Teaching as Lived Experience: The Value of Exploring the Hidden and Emotional Side of Teaching through Reflective Narratives

Mar. 15, 2013

Source: Studying Teacher Education, Vol. 9, No. 1, 62–73, 2013
(Reviewed by the Portal Team)

In this article, the author presents an approach to gaining awareness and deeper understanding of the practice of teaching through focusing on the lived classroom experience.

The process is self-inquiry through engagement with Johns’ (2010) six dialogical movements, which results in gaining valuable insights into practice.
The process included reflective practice deepened by focusing on the lived experience of being a teacher, and as the process unfolded the author sought to discover more about classroom events as lived experiences for teacher and students. The methodology involved dialogue with self in constructing narratives around the insights gained from written reflections, as well as dialogue with others within an established community of inquiry for guided reflection.


The Emotional Aspect of Teaching
The study highlighted some of the emotional aspects of the experiences of teaching and learning, and considered the importance of a teacher focusing on subjective response in order to gain awareness of self in practice.
As the author identified in his study, the outcome of a classroom event cannot be predetermined no matter how thorough the planning.
He would argue that “modeling” has different meanings for teacher educators. There is modeling that involves demonstrating aspects of classroom practice for students, which they will then use in their own classrooms.
However, there are aspects of modeling that involve demonstrating what it means to be a teacher, which involves emotion and revealing a teacher’s vulnerability.

Deepening Reflection
Exploring practice through the narratives of experience involves emotions and deepening reflective practice.
So far, the author has considered the value of deepening reflection through focusing on the narrative of experience. This involves a willingness to engage on an emotional level. Reflection and narrative are highly subjective. Teachers’ desire to be “objective” and “professional” results in focusing for reflection on aspects of practice that do not attend to their own or their students’ emotions in any depth. Yet learning and teaching are highly emotional experiences. It can be argued that it is impossible to be objective, since we cannot distance ourselves from the classroom environment that we are inquiring into. Reflection on the lived experience of teaching requires engagement on an emotional level.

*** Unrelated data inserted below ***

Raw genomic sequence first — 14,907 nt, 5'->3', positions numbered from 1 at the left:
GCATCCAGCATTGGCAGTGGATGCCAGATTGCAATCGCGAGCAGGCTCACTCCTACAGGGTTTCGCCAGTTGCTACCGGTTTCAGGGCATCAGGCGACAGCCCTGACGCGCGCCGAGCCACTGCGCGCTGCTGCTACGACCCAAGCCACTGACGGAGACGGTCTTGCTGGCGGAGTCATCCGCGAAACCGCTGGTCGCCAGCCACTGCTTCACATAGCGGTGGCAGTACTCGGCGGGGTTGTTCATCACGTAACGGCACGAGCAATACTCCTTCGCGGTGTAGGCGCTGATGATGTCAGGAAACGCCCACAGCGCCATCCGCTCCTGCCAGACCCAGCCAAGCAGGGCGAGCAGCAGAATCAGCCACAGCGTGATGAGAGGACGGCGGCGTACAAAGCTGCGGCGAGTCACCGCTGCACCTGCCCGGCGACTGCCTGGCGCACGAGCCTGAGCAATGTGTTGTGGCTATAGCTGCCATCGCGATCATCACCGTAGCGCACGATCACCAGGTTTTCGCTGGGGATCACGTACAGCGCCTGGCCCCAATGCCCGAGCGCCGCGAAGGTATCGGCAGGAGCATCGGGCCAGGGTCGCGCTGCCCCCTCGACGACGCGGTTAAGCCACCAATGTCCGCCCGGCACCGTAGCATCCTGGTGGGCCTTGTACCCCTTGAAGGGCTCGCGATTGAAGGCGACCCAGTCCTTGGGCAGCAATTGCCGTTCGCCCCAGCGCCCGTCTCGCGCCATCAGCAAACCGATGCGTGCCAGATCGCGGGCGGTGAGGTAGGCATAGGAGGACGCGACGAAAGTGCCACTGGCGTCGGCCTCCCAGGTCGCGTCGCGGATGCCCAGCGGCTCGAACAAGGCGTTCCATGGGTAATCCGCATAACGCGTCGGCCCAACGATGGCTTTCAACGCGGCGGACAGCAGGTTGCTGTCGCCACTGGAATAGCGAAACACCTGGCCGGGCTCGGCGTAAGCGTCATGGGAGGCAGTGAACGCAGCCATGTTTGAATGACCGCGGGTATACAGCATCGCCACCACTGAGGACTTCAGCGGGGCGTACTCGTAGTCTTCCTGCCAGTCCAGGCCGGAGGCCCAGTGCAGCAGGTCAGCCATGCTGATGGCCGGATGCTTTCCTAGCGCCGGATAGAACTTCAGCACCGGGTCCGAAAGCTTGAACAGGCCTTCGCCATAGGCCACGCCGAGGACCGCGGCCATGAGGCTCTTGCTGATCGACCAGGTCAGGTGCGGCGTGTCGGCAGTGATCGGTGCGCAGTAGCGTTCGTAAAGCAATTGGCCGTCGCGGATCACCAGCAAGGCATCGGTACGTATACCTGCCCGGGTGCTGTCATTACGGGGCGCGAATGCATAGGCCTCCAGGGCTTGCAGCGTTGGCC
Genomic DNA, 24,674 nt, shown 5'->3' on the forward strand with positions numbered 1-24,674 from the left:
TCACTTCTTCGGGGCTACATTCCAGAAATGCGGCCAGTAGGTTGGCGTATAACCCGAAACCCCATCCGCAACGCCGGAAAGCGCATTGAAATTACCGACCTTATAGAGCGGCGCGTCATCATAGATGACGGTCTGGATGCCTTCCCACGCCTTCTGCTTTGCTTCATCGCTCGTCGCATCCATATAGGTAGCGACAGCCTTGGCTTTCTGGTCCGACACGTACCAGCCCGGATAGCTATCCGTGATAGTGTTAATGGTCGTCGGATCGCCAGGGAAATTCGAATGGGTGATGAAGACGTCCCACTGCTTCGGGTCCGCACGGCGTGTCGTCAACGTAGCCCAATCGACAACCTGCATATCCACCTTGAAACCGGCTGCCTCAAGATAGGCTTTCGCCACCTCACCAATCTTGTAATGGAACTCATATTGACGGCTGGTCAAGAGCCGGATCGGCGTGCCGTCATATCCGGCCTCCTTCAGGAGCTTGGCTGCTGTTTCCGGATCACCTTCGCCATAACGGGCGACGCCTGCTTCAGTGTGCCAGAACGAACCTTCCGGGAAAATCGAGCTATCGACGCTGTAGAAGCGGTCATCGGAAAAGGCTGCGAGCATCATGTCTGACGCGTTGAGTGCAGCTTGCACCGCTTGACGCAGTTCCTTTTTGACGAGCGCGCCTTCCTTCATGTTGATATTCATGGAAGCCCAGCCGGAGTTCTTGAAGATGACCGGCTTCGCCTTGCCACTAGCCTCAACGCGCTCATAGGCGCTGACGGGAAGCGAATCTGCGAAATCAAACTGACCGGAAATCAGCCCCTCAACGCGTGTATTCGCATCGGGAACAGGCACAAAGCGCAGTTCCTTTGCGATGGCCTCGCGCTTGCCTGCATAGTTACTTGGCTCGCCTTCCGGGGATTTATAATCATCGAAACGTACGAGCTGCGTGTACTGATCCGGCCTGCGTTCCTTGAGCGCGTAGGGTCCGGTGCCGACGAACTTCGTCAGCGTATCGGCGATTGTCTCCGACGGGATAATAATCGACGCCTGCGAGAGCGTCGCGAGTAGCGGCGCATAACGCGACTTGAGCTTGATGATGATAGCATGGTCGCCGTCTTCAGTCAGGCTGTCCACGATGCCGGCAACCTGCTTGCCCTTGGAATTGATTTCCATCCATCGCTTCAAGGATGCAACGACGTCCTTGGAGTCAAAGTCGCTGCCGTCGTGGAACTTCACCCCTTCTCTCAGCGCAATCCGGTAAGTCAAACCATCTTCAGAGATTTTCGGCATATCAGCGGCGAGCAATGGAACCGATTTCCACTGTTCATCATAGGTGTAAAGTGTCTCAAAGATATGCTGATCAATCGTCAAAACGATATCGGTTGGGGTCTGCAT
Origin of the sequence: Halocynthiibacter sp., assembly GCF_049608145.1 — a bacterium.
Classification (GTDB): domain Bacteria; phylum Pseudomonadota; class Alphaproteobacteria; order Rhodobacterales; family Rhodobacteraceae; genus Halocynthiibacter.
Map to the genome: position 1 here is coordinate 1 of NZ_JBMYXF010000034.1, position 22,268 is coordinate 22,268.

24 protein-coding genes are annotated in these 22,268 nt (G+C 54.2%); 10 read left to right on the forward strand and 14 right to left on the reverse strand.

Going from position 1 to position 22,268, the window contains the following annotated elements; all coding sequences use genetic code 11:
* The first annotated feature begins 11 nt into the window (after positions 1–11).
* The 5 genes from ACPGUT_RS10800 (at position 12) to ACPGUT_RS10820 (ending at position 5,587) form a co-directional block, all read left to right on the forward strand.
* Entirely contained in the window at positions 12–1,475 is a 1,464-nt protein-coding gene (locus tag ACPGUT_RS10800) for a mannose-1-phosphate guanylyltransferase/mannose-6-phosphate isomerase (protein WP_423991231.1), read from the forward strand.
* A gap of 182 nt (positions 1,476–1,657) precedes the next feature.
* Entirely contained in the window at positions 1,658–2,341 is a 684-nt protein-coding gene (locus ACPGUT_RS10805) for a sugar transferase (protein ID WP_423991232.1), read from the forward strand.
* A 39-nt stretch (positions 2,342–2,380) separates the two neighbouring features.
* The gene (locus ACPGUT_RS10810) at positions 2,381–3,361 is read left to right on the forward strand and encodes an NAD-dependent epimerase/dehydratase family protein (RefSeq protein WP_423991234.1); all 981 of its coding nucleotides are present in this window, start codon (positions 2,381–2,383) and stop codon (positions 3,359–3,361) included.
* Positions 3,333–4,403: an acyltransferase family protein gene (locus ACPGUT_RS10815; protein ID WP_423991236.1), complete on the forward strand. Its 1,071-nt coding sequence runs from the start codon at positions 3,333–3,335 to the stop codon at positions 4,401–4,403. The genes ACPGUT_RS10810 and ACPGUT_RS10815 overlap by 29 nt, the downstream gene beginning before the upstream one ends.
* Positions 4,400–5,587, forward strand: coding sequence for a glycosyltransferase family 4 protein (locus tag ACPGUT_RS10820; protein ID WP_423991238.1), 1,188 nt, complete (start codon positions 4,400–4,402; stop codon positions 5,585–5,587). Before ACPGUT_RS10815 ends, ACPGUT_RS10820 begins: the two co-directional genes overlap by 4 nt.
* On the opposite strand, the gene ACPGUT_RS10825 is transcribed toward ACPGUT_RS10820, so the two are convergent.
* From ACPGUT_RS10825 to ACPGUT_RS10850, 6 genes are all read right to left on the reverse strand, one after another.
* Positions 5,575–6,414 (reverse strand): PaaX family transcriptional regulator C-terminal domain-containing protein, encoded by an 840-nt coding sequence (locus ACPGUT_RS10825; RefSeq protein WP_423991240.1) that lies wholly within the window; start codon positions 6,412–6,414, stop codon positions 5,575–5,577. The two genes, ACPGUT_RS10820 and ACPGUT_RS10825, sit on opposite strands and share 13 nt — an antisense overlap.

The author would argue that acknowledging one’s subjectivity results in one becoming aware of the emotional response, and enables the choice of action that is more appropriately objective.

Uncomfortable Issues and Insights
The process also revealed some uncomfortable hidden aspects of experience, an awareness of which was considered important in developing more effective and ethical practice. If we live life narratively and use narratives of experience in order to gain meaning, then there is the risk of uncovering uncomfortable issues as well as valuable insights. However, there is value in acknowledging these uncomfortable issues. Through reflection, the author became aware of his prejudices as a teacher. As a result of this narrative and guided reflection process, he considered how he might work more effectively with undergraduate students. He became more aware of the range of life experiences and abilities of the students, and he sought to arrange future sessions that were more encouraging and that attended to different needs more effectively. This demonstrates aspects of how engagement with the six dialogical movements can promote reflexivity and transformation in practice, by becoming aware of and then framing and reframing ideas about one’s practice.


Although many teachers may consider themselves to be effective reflective practitioners, the reality of everyday practice means that it can be challenging to make the space to focus on reflection in depth. The author's self-inquiry experiences lead him to agree with Clandinin and Connelly (2004) that by opening reflective spaces, one can become aware of how emotions have a powerful impact on the rational aspects of being a teacher. By creating these reflective spaces, the methodology of Johns’ six dialogical movements can be of value to those engaged in the self-study of teaching practices. The author's experiences of dialogue through guided reflection within the community of inquiry and of shared reflection on a common event with a colleague have supported his process of transformation. This dialogue has supported him in challenging some of his beliefs, opinions, and assumptions about teaching, and this process of challenge is required for reflective action. As a result of engaging in this process of self-study, the author has become more mindful of what is taking place in his practice as a teacher and more aware of his emotions and his responses to them.


Clandinin, D. J., & Connelly, F. M. (2004). Knowledge, narrative and self-study. In J. J. Loughran, M. L. Hamilton, V. K. LaBoskey, & T. Russell (Eds.), International handbook of self-study of teaching and teacher education practices (pp. 575 – 600). Dordrecht: Springer.
Johns, C. (2010). Guided reflection: A narrative approach to advancing professional practice. Oxford: Wiley-Blackwell.

Updated: Dec. 27, 2016